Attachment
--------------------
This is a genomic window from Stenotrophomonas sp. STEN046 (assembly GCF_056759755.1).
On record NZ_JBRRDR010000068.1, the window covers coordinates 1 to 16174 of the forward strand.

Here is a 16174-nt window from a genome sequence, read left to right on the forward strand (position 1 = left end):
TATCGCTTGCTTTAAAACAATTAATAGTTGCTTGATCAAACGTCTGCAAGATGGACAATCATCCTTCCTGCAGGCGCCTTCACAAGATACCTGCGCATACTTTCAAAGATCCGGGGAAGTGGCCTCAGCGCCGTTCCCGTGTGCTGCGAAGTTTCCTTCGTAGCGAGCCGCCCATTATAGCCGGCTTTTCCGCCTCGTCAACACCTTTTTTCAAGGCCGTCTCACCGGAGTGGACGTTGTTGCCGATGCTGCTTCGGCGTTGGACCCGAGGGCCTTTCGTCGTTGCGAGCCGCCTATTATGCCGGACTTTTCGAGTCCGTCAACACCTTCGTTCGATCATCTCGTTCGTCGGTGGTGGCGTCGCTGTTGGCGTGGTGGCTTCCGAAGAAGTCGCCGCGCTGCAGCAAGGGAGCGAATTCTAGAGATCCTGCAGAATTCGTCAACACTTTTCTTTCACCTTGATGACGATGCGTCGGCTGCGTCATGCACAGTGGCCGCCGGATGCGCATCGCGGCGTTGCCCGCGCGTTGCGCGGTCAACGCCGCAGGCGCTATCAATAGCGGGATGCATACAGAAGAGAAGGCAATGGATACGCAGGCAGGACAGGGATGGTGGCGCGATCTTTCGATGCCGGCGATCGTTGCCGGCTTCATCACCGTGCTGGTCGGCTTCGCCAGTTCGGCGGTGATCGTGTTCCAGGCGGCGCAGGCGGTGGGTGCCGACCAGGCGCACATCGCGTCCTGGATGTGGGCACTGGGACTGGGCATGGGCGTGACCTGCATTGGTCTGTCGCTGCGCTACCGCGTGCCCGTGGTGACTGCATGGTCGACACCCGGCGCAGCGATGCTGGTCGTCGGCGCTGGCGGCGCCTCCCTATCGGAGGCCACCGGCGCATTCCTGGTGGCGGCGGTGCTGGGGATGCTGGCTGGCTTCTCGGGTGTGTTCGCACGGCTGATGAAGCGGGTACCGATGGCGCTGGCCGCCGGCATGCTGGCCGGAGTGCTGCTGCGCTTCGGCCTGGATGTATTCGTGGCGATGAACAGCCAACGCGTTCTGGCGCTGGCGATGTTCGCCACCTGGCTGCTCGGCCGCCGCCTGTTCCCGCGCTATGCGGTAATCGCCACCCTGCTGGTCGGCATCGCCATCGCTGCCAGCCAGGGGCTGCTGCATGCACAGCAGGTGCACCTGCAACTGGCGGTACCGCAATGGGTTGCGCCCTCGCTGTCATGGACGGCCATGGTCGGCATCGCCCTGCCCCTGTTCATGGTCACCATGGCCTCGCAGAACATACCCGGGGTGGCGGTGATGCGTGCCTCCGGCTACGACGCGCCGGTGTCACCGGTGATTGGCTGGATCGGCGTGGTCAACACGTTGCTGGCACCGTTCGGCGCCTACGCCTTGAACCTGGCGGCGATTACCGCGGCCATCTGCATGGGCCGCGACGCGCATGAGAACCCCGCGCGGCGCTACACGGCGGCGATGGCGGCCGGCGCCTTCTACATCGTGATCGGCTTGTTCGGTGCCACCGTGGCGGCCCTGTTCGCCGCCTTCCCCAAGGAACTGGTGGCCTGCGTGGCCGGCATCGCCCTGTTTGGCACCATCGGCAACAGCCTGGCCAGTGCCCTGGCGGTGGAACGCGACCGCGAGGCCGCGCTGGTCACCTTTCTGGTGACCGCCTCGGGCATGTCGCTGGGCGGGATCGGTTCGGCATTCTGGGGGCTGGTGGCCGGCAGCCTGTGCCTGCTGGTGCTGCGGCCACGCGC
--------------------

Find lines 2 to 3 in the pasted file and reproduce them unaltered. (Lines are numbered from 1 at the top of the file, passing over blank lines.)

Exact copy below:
On record NZ_JBRRDR010000068.1, the window covers coordinates 1 to 16174 of the forward strand.

Here is a 16174-nt window from a genome sequence, read left to right on the forward strand (position 1 = left end):